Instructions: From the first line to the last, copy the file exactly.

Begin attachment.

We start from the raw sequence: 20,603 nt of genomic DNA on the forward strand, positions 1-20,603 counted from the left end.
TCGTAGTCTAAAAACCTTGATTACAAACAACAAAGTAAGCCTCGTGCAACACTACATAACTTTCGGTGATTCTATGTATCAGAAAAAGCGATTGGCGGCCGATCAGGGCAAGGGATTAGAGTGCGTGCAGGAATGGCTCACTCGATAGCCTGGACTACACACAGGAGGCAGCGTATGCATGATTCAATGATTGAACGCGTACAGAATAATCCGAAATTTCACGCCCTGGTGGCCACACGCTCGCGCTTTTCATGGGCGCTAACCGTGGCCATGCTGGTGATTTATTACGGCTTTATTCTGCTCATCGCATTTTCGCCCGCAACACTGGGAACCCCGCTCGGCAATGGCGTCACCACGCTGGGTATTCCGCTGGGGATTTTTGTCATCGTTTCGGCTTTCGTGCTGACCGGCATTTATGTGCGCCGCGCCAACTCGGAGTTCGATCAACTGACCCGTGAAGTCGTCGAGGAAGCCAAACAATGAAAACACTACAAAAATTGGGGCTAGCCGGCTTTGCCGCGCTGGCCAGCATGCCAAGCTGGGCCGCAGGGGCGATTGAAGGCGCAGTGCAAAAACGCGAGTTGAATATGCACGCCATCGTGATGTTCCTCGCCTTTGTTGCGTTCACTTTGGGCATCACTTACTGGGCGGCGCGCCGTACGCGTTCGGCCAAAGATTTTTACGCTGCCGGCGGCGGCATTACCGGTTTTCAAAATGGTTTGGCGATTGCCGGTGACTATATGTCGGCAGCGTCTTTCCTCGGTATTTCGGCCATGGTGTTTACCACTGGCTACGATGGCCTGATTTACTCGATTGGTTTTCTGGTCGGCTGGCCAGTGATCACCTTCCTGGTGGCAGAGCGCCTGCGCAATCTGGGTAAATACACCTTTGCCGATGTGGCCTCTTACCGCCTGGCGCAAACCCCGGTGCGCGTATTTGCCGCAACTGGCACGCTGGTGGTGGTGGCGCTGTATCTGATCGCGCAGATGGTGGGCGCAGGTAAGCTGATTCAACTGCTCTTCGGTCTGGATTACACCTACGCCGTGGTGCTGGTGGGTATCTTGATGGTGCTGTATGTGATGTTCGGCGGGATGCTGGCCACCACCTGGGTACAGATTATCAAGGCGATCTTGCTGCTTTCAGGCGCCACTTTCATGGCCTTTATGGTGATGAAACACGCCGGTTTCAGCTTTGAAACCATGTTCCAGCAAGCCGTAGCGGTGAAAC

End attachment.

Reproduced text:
We start from the raw sequence: 20,603 nt of genomic DNA on the forward strand, positions 1-20,603 counted from the left end.
TCGTAGTCTAAAAACCTTGATTACAAACAACAAAGTAAGCCTCGTGCAACACTACATAACTTTCGGTGATTCTATGTATCAGAAAAAGCGATTGGCGGCCGATCAGGGCAAGGGATTAGAGTGCGTGCAGGAATGGCTCACTCGATAGCCTGGACTACACACAGGAGGCAGCGTATGCATGATTCAATGATTGAACGCGTACAGAATAATCCGAAATTTCACGCCCTGGTGGCCACACGCTCGCGCTTTTCATGGGCGCTAACCGTGGCCATGCTGGTGATTTATTACGGCTTTATTCTGCTCATCGCATTTTCGCCCGCAACACTGGGAACCCCGCTCGGCAATGGCGTCACCACGCTGGGTATTCCGCTGGGGATTTTTGTCATCGTTTCGGCTTTCGTGCTGACCGGCATTTATGTGCGCCGCGCCAACTCGGAGTTCGATCAACTGACCCGTGAAGTCGTCGAGGAAGCCAAACAATGAAAACACTACAAAAATTGGGGCTAGCCGGCTTTGCCGCGCTGGCCAGCATGCCAAGCTGGGCCGCAGGGGCGATTGAAGGCGCAGTGCAAAAACGCGAGTTGAATATGCACGCCATCGTGATGTTCCTCGCCTTTGTTGCGTTCACTTTGGGCATCACTTACTGGGCGGCGCGCCGTACGCGTTCGGCCAAAGATTTTTACGCTGCCGGCGGCGGCATTACCGGTTTTCAAAATGGTTTGGCGATTGCCGGTGACTATATGTCGGCAGCGTCTTTCCTCGGTATTTCGGCCATGGTGTTTACCACTGGCTACGATGGCCTGATTTACTCGATTGGTTTTCTGGTCGGCTGGCCAGTGATCACCTTCCTGGTGGCAGAGCGCCTGCGCAATCTGGGTAAATACACCTTTGCCGATGTGGCCTCTTACCGCCTGGCGCAAACCCCGGTGCGCGTATTTGCCGCAACTGGCACGCTGGTGGTGGTGGCGCTGTATCTGATCGCGCAGATGGTGGGCGCAGGTAAGCTGATTCAACTGCTCTTCGGTCTGGATTACACCTACGCCGTGGTGCTGGTGGGTATCTTGATGGTGCTGTATGTGATGTTCGGCGGGATGCTGGCCACCACCTGGGTACAGATTATCAAGGCGATCTTGCTGCTTTCAGGCGCCACTTTCATGGCCTTTATGGTGATGAAACACGCCGGTTTCAGCTTTGAAACCATGTTCCAGCAAGCCGTAGCGGTGAAAC